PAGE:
Thursday, August 24, 2006

No Phone Trees

(posted with permission)
I saw your blog entry [Ez: this one] about on August 22nd, and thought you might be interested in a project we have been working on called Our mission is to take the next step in the process by directly helping users skip phone trees and connect with a real human on the customer support phone lines at many companies throughout the U.S. Users simply choose the company they wish to call, and we'll dial the company directly, navigate their phone tree, and call them back when they are in queue for an operator or customer service representative. The service is available for free, and we've gotten some great feedback so far.

We are in the middle of doing a soft beta launch, and we are trying to get early feedback to refine the site before we publicize the site more broadly. I'd love to have you check out the site and offer your opinion on the user interface, and overall concept. Of course, we'd love if this was interesting enough for you to post about us in your blog (although we are currently avoiding the major media outlets until we are able to refine the site a bit more).

Marcin Musiolik
I checked it out, and the idea is definitely interesting. The site seems to make its money off the advertising revenue from its site, and you aren't giving any information other than your phone number to the [automated] site. I tried it quickly with Dell, and it is incredibly fast - within a minute I already had verified my phone number for NoPhoneTrees and they'd contacted Dell and had connected; the only flaw being that it was going to someone's answering machine already.

One little aspect I especially liked is their instantaneous updating on the site as you're using it: When it was calling me to verify and again later when it was ready, it told me to pick up on the screen, and when I did, it immediately showed as being connected. This wasn't a big deal, because I know what I'm doing; but it did the same with Dell as well - showing that they were calling, connecting, etc.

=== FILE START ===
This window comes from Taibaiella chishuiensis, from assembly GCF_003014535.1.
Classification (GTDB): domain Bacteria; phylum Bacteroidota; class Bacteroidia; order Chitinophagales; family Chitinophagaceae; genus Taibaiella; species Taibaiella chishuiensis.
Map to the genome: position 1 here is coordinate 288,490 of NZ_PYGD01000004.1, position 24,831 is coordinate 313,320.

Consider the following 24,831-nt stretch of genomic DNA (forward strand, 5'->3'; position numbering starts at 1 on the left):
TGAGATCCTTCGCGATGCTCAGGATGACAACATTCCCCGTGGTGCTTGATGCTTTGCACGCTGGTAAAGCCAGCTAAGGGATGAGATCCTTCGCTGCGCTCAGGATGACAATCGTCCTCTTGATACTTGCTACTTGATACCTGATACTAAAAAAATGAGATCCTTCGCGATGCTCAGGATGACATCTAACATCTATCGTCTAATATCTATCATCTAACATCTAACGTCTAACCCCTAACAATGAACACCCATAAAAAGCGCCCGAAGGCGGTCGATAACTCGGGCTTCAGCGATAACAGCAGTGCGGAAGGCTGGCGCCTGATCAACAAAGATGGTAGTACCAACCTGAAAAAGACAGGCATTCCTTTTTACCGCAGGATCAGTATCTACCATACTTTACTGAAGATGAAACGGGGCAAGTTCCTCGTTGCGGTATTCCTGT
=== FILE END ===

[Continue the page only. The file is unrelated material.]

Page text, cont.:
They're still testing it and working on it, but they're definitely on to something with this. Try it yourself.


  1. WOW. That shit works. Simple and fast. I tried United Airlines and got through without the pain and it took me maybe 30 seconds. I entered my phone #, got a call from BRINGO confirming my #, and then got connected with United seconds later. Not sure how these guys are making their money...but I am sure that I will use it again.

  2. Thanks for posting about us. I checked Dell and we have something unusual there. Normally this number redirects to a real person, but today it goes to voice mail, where they ask clients to leave order number and contact details. They say it is because of high volume of phone calls...


  3. Awesome. There's really no other way to say this: you rock, Ezzie!

  4. What if you have dialup internet? Does it work even if you have to go offline to receive their phone call, and therefore can't see their updates?

    Also, check out for a database of how to quickly get a human at various corporations.

  5. Kiwi - It should work.

    GetHuman is what started this. :)

  6. Here in Toronto, Virgin Mobile Canada has an ad campaign touting the fact that if you call them, you get to speak to a real live human.

  7. Avrom - They have humans in Canada?

  8. Do you give this company any kind of account data? If so, I'd say THAT's how they're making their money...